Monday 25 April 2011

Vampires of Venice

'The answer must be lurking somewhere in these ancient tomes,' the narrator of the above documentary says, as we see Italian forensic anthropologist Matteo Borrini studying old books in a gloomy, old library, echoing the description of vampire research in Eric Steinhauer's Vampyrologie für Bibliothekare.

Borrini finds Philip Rohr's 1679 De masticatione mortuorum, and I can not help being amused by how dramatically they present the book, even claiming that it contains 'an ancient ritual' with 'instructions for killing an undead corpse'. They then cut to Borrini, who without further ado identifies the masticating dead with vampires.

In the book accompanying the documentary, Vampire Forensics: Uncovering the Origins of an Enduring Legend, Mark Collins Jenkins includes a few references to the contents of Rohr's book (p. 140f): 'Rohr went on to cite a certain Adam Rother, who claimed that, as pestilence ravaged the German univesity town of Marburg in 1581, the dead in their graves could be heard uttering ominous noises from all over the town and surrounding countryside.'

Rohr actually writes: 'Sic Adamus Rotherus, Superintendens Martisburg. in Medit. de pest. meminit aliqvot cadaverum, qvæ Martisburgi, & in vicinis locis an. 1581. glocitarunt.' The reference appears to be to the book Piae meditationes et commonefactiones ex verbo dei/ Quas tempore pestiferae, luis, publice pro concione proposuit auditoribus suis Adamus Rotherus published in Wittenberg in 1584, and Rohr just says that Rother(us) in his book remembered that a number of cadavers cackled in Marburg and its neighbourhood.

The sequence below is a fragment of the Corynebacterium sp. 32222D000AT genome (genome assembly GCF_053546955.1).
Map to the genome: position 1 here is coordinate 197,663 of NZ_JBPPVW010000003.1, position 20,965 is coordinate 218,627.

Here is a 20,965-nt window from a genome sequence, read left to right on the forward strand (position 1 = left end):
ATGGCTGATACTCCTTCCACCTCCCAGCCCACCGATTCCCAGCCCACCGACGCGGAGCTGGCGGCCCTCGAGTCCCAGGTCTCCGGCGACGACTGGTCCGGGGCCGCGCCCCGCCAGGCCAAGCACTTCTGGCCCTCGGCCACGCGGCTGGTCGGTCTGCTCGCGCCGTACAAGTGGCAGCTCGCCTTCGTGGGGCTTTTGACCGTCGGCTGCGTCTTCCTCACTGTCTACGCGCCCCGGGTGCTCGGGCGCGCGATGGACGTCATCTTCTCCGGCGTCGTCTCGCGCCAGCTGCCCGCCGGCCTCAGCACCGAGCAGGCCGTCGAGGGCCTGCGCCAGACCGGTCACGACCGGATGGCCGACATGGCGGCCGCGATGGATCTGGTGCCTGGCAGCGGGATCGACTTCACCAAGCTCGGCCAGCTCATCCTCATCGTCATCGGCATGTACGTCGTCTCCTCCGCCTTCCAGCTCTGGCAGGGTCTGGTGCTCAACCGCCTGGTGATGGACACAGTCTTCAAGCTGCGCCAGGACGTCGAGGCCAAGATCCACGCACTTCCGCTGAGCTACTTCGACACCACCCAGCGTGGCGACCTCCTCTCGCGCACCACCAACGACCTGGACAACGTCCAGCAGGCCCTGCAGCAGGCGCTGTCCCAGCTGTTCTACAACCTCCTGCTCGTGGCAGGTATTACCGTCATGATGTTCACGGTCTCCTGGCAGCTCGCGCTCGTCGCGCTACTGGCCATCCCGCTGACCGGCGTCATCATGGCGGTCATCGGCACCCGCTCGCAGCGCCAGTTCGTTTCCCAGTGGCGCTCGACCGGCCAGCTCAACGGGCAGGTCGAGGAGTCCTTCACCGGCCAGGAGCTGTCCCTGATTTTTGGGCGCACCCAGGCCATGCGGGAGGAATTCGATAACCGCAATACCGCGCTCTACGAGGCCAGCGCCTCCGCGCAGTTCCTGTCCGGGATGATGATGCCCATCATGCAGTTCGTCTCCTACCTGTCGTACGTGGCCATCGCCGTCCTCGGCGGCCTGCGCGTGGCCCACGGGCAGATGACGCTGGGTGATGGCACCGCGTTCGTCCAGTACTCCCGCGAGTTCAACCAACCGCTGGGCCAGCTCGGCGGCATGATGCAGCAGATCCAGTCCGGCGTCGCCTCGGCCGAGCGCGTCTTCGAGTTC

It is interesting that he uses the word glocitarunt to describe the sound of the dead, as this signifies the natural sounds made by hen (glocio or 'glocito', to cluck or cackle). Other authors have tended to describe the sound as similar to that of pigs.
Anyway, the documentary is, of course, about the archaeological find of a skeleton with a stone in its mouth, which lead Borrini and others to speculate that it might be archaeological evidence of beliefs in vampires in Venice. One single sentence in Rohr's book, apparently, led Borrini to this hypothesis: 'Alii hoc medium non satis tutum rati, etiam mortuo, priusqvam ejus os claudatur, lapidem & nummum ponunt in ore, ut si in sepulcro mordere incipiat, lapidem & nummum inveniat, & ab esu abstineat.' I.e.: Others regard this means as not quite safe, so before the dead person's mouth is closed, they place a stone and a coin in the mouth, so that if the corpse begins to eat in the grave, it finds the stone and the coin and abstains from eating. One should note, that it says here that the mouth is closed, after the stone and coin have been placed in the mouth, so one must assume that the stone is just a small one and not a brick like the one found in Venice!

And by the way, Jenkins obviously quotes from the translation by Montague Summers in The Vampire in Europe, as he says that the stone and coin is placed 'in the cold mouth', the coldness of the mouth being an embellishment added by Summers.

In any case, as Jenkins writes: 'When Matteo Borrini read that, he understood why the brick had been thrust into the mouth of ID6: This person was suspected of being a vampire.' And the rest is history: The vampire theory made its way to global media, and in turn inspired a piece of vampire fiction!

At least I suppose that is why we find vampires in Venice in an episode from 2010 of the ongoing Doctor Who TV series, as you can see in the trailer below.

And as is often the case, fiction itself creates a myth, in this case an elaborate piece of science fiction as presented in the following video. Bricks thrust into the vampire's mouth, however, do not have a place in this mythology.

Some further surprises from the Doctor's time travel to Venice can be found in a making of featurette, and the National Geographics documentary is available on DVD, cf. the review here.

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